Whether you love or hate Todd Phillips’ controversial Joker, most of us agree that it looks and sounds pretty fantastic. The costume design by Mark Bridges (known for his work with PTA, including Phantom Thread), the production design by Mark Friedberg (The Ice Storm, Far From Heaven, If Beale Street Could Talk and Wes Anderson’s The Darjeeling Limited and The Life Aquatic) and the stunning score by Hildur Gudnadottir combine with the cinematography by regular Phillips collaborator Lawrence Sher to create a convincingly gritty late 70s New York, influenced more by Scorcese than other superhero or comic book movies. Sher has already worked on one completely different 2019 release; Godzilla – King of the Monsters and we took the opportunity to discuss with him going from that to Joker, the influences on Joker (including Yorgos Lanthimos’ Killing of a Sacred Deer) and working with Joaquin Phoenix and Robert De Niro.
JC: You went straight from Godzilla – King of the Monsters to Joker and both show off a brilliantly vibrant aesthetic, but in very different ways. What was your initial process for creating the colour palette for Joker?
LS: I think a large part of the colour palette for Joker was driven by the reality of my memory of what cities were back in the 70s and early 80s. So, for me a large part of that was all the mixed lights that existed in the real world, when you’re looking at 30-40 years ago and those mixed lights are really the four main colour palettes of Joker . I just tried to make those drive the story maybe a little bit more overtly than I would if I was going for something super subtle. Not to say I was trying to be showy in any way, but more let the colours have a vibrancy in the movie because I like colour, I like mixing colour in movies and certainly, given the nature of the fact that this was a movie that lived, even if it was tangentially, in the comic book space, I wasn’t afraid of letting those colours shine. Those colours really are this deep orange (everything had a bit of green in it) but there’s an ugly orange that exists from the streetlights, the sodium vapour look, then you have the cyan of uncorrected flourescent tubes. Then you have the mixed light of just natural light, dusk blue and pumpkin bulbs that are in his house and then mixed with this uncorrected green that exists in the traditional world of the subway bathrooms, that kind of thing. And then mixing those throughout the movie, the only clean colour that exists in the movie exists in and around the Wayne family, in the rich world that he lives in.
JC: One of your early experiences as DP was on Garden State, which has such a strong look again, in terms of costume and production design. When you’re shooting a film that has such a strong visual style, does that make your job easier or harder, would you say?
LS: That’s a really good question. More fun, I think I would say? Maybe it’s more creatively satisfying, you know, when you’re on a movie in which it’s important that it has a visual language that can be slightly more towards the forefront. One of the things about Joker is because the movie is so singularly about the character of Arthur Fleck and later Joker, you have a lot of scenes in which it’s one person existing within a space, maybe two people, so if you’re servicing a lot of heavy dialogue scenes or maybe you’re servicing scenes that drive comedy to the forefront, more action to the forefront, those are going to make the decisions for you. When you’re dealing with an internal character study like this and similarly, in a way to Garden State which you brought up, it allows for more meditative and lyrical film-making. So it gives the cinematographer more of an opportunity to create more of a visual language. Interestingly enough, Garden State and Joker have one thing in common. Which is that every single scene and every character you meet is through the lead character, no scenes exist outside of that character, that character is in every single scene and that’s pretty unique.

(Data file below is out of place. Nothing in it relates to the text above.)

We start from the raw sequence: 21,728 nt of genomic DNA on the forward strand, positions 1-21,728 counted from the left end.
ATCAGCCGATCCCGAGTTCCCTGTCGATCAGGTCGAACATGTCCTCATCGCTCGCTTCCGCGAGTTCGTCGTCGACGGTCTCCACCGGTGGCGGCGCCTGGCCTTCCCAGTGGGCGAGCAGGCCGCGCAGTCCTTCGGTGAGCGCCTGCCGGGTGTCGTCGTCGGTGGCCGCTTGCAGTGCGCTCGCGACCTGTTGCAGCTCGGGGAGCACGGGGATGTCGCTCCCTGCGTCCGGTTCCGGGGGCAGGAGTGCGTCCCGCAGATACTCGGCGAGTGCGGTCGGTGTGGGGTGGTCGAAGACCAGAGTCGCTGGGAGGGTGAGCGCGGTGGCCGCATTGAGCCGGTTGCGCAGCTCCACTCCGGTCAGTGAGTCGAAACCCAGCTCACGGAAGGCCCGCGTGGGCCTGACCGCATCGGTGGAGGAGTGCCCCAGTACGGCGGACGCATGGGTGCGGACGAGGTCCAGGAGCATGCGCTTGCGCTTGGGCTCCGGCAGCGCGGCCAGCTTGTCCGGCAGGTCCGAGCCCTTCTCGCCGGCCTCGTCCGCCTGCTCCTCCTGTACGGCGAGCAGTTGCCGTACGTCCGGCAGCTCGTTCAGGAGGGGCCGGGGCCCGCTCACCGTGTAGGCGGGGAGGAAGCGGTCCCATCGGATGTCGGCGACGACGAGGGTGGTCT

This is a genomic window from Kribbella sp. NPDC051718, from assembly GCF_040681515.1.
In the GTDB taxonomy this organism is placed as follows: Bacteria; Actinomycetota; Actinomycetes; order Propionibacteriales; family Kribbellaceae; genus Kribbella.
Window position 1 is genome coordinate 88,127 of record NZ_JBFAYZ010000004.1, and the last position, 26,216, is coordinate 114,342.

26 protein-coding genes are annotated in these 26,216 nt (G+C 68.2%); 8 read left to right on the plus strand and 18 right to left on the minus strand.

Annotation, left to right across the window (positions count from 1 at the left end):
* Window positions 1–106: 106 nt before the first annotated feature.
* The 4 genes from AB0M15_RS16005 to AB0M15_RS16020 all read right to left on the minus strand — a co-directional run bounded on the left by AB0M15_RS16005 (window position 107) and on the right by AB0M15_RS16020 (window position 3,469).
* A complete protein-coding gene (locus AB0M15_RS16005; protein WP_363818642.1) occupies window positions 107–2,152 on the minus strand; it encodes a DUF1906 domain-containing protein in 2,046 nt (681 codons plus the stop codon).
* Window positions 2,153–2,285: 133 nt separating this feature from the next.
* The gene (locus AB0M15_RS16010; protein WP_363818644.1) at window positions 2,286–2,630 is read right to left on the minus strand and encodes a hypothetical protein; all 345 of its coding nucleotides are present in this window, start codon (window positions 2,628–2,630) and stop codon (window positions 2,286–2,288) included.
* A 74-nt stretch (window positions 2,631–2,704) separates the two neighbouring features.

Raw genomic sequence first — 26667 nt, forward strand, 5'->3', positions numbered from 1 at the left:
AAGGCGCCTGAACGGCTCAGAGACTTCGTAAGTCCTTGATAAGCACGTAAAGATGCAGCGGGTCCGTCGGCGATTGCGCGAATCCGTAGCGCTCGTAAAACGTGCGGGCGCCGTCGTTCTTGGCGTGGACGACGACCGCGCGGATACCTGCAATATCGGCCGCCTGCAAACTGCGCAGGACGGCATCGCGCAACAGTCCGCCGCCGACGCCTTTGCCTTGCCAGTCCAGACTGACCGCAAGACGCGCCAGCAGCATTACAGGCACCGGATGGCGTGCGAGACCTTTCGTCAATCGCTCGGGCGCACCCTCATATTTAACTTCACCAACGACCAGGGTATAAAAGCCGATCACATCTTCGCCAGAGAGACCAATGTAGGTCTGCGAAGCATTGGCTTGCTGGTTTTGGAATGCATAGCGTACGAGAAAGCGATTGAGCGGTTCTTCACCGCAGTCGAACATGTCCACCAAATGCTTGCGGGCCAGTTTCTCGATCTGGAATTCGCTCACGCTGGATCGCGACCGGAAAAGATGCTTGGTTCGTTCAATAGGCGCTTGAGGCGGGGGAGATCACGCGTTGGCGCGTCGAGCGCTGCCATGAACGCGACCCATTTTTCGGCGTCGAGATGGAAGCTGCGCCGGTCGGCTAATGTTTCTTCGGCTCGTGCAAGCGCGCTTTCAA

JC: You’ve kind of touched on this, but was there a conscious effort to try and differentiate the look of Joker, compared to other films in the superhero or comic book genre?
LS: Not overtly trying to differentiate them, outside of the fact that Todd and I have our own style. So by our nature, we’re going to make something that’s more our style than a style that has already been established on some of those other movies. So there wasn’t anything where we set out to specifically say “this is what those movies are doing and we’re going to do it differently” we just set out to make the movie that was in our head. And we hoped that it would stand out simply because we were making our own movie. But it definitely wasn’t something where we consciously tried to differentiate from those movies. The biggest outlier to our movie verses some of those others is we were telling this very internal character study and a lot of those movies aren’t necessarily working in that space. Maybe more with a movie like Logan or some of those that maybe feel like they’re delving more into the internal struggle of the character over the course of the whole movie, verses some of the other pieces of storytelling that they have to service.